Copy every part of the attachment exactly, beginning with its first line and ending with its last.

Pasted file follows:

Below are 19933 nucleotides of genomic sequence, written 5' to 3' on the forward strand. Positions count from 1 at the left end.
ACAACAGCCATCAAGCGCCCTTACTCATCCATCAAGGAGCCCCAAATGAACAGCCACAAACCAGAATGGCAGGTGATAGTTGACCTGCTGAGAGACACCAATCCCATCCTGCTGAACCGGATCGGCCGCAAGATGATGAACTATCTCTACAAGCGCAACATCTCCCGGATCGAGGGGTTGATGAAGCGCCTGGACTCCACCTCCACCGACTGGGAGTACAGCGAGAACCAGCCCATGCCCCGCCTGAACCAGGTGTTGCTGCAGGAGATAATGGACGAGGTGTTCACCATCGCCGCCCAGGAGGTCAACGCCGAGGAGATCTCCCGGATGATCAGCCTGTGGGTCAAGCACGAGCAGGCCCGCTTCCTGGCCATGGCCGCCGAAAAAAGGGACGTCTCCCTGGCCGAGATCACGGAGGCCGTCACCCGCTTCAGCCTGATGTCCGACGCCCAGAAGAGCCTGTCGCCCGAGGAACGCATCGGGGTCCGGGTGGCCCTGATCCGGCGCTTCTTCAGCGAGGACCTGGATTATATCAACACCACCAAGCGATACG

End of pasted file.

Below are 19933 nucleotides of genomic sequence, written 5' to 3' on the forward strand. Positions count from 1 at the left end.
ACAACAGCCATCAAGCGCCCTTACTCATCCATCAAGGAGCCCCAAATGAACAGCCACAAACCAGAATGGCAGGTGATAGTTGACCTGCTGAGAGACACCAATCCCATCCTGCTGAACCGGATCGGCCGCAAGATGATGAACTATCTCTACAAGCGCAACATCTCCCGGATCGAGGGGTTGATGAAGCGCCTGGACTCCACCTCCACCGACTGGGAGTACAGCGAGAACCAGCCCATGCCCCGCCTGAACCAGGTGTTGCTGCAGGAGATAATGGACGAGGTGTTCACCATCGCCGCCCAGGAGGTCAACGCCGAGGAGATCTCCCGGATGATCAGCCTGTGGGTCAAGCACGAGCAGGCCCGCTTCCTGGCCATGGCCGCCGAAAAAAGGGACGTCTCCCTGGCCGAGATCACGGAGGCCGTCACCCGCTTCAGCCTGATGTCCGACGCCCAGAAGAGCCTGTCGCCCGAGGAACGCATCGGGGTCCGGGTGGCCCTGATCCGGCGCTTCTTCAGCGAGGACCTGGATTATATCAACACCACCAAGCGATACG